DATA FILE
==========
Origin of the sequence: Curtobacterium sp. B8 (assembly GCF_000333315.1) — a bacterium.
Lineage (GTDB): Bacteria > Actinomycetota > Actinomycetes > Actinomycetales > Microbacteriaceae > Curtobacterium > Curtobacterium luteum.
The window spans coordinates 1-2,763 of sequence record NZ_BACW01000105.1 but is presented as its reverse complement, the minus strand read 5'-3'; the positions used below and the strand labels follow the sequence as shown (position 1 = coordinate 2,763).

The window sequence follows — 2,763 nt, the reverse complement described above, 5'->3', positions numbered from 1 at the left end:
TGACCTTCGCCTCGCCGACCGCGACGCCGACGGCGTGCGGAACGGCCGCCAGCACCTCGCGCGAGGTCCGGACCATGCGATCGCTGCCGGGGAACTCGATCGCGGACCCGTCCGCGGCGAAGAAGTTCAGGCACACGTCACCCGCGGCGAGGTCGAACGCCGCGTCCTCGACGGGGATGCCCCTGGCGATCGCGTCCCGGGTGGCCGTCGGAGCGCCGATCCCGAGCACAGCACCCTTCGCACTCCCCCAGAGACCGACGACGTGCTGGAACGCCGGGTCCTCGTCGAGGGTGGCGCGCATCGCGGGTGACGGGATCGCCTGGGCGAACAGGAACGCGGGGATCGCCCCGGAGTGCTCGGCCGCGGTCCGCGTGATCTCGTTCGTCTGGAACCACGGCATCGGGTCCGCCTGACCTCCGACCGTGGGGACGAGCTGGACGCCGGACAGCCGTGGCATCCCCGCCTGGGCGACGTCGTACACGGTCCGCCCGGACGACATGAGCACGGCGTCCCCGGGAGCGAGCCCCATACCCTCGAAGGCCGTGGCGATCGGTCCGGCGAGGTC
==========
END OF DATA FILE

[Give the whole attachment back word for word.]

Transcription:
Origin of the sequence: Curtobacterium sp. B8 (assembly GCF_000333315.1) — a bacterium.
Lineage (GTDB): Bacteria > Actinomycetota > Actinomycetes > Actinomycetales > Microbacteriaceae > Curtobacterium > Curtobacterium luteum.
The window spans coordinates 1-2,763 of sequence record NZ_BACW01000105.1 but is presented as its reverse complement, the minus strand read 5'-3'; the positions used below and the strand labels follow the sequence as shown (position 1 = coordinate 2,763).

The window sequence follows — 2,763 nt, the reverse complement described above, 5'->3', positions numbered from 1 at the left end:
TGACCTTCGCCTCGCCGACCGCGACGCCGACGGCGTGCGGAACGGCCGCCAGCACCTCGCGCGAGGTCCGGACCATGCGATCGCTGCCGGGGAACTCGATCGCGGACCCGTCCGCGGCGAAGAAGTTCAGGCACACGTCACCCGCGGCGAGGTCGAACGCCGCGTCCTCGACGGGGATGCCCCTGGCGATCGCGTCCCGGGTGGCCGTCGGAGCGCCGATCCCGAGCACAGCACCCTTCGCACTCCCCCAGAGACCGACGACGTGCTGGAACGCCGGGTCCTCGTCGAGGGTGGCGCGCATCGCGGGTGACGGGATCGCCTGGGCGAACAGGAACGCGGGGATCGCCCCGGAGTGCTCGGCCGCGGTCCGCGTGATCTCGTTCGTCTGGAACCACGGCATCGGGTCCGCCTGACCTCCGACCGTGGGGACGAGCTGGACGCCGGACAGCCGTGGCATCCCCGCCTGGGCGACGTCGTACACGGTCCGCCCGGACGACATGAGCACGGCGTCCCCGGGAGCGAGCCCCATACCCTCGAAGGCCGTGGCGATCGGTCCGGCGAGGTC